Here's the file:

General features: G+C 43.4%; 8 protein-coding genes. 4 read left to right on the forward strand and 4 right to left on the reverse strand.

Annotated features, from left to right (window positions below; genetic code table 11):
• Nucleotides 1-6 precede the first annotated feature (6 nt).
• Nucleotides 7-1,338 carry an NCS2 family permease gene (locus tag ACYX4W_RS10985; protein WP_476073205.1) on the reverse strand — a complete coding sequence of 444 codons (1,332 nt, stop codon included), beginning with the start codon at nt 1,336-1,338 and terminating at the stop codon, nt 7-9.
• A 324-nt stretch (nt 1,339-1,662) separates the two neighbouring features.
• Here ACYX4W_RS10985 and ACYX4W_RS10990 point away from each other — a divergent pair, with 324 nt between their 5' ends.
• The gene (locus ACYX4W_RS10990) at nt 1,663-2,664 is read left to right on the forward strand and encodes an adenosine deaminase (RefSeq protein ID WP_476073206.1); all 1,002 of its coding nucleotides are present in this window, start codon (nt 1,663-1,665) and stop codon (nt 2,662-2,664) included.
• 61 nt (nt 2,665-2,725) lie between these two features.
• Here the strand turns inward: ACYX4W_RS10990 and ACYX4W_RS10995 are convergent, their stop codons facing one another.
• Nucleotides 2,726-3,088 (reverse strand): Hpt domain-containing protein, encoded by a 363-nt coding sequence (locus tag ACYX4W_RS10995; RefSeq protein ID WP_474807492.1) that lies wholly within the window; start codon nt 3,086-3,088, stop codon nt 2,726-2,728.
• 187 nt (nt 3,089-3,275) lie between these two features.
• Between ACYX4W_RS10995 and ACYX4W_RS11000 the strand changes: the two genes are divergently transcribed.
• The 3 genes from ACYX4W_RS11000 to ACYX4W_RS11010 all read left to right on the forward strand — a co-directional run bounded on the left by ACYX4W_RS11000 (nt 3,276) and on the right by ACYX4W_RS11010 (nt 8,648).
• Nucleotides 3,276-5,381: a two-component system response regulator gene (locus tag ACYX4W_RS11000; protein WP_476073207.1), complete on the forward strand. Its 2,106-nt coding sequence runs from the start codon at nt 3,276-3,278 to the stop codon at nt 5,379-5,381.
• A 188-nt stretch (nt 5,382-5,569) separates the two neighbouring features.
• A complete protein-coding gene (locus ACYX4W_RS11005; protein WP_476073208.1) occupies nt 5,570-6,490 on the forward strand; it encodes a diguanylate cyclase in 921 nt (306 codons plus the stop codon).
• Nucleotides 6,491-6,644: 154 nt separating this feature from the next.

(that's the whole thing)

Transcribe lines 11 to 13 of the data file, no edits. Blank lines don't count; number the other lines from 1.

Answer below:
• 187 nt (nt 3,089-3,275) lie between these two features.
• Between ACYX4W_RS10995 and ACYX4W_RS11000 the strand changes: the two genes are divergently transcribed.
• The 3 genes from ACYX4W_RS11000 to ACYX4W_RS11010 all read left to right on the forward strand — a co-directional run bounded on the left by ACYX4W_RS11000 (nt 3,276) and on the right by ACYX4W_RS11010 (nt 8,648).